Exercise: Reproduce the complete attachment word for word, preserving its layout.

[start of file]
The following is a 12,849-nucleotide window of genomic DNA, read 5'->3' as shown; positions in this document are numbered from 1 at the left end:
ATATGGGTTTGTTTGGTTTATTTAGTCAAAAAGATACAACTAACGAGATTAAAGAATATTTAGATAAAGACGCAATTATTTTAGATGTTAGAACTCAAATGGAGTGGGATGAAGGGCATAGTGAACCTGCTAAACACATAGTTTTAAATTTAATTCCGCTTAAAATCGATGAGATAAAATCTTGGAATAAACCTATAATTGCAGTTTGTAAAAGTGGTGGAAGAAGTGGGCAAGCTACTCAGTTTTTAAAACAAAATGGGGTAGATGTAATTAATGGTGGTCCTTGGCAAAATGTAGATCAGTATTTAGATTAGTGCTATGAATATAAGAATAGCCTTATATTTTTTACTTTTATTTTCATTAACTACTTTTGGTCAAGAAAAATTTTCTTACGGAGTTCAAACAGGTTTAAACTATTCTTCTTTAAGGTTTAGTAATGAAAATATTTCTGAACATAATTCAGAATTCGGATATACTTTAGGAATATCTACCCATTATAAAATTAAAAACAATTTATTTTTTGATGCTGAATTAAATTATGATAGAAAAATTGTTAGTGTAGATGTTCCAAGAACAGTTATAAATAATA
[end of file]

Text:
The following is a 12,849-nucleotide window of genomic DNA, read 5'->3' as shown; positions in this document are numbered from 1 at the left end:
ATATGGGTTTGTTTGGTTTATTTAGTCAAAAAGATACAACTAACGAGATTAAAGAATATTTAGATAAAGACGCAATTATTTTAGATGTTAGAACTCAAATGGAGTGGGATGAAGGGCATAGTGAACCTGCTAAACACATAGTTTTAAATTTAATTCCGCTTAAAATCGATGAGATAAAATCTTGGAATAAACCTATAATTGCAGTTTGTAAAAGTGGTGGAAGAAGTGGGCAAGCTACTCAGTTTTTAAAACAAAATGGGGTAGATGTAATTAATGGTGGTCCTTGGCAAAATGTAGATCAGTATTTAGATTAGTGCTATGAATATAAGAATAGCCTTATATTTTTTACTTTTATTTTCATTAACTACTTTTGGTCAAGAAAAATTTTCTTACGGAGTTCAAACAGGTTTAAACTATTCTTCTTTAAGGTTTAGTAATGAAAATATTTCTGAACATAATTCAGAATTCGGATATACTTTAGGAATATCTACCCATTATAAAATTAAAAACAATTTATTTTTTGATGCTGAATTAAATTATGATAGAAAAATTGTTAGTGTAGATGTTCCAAGAACAGTTATAAATAATA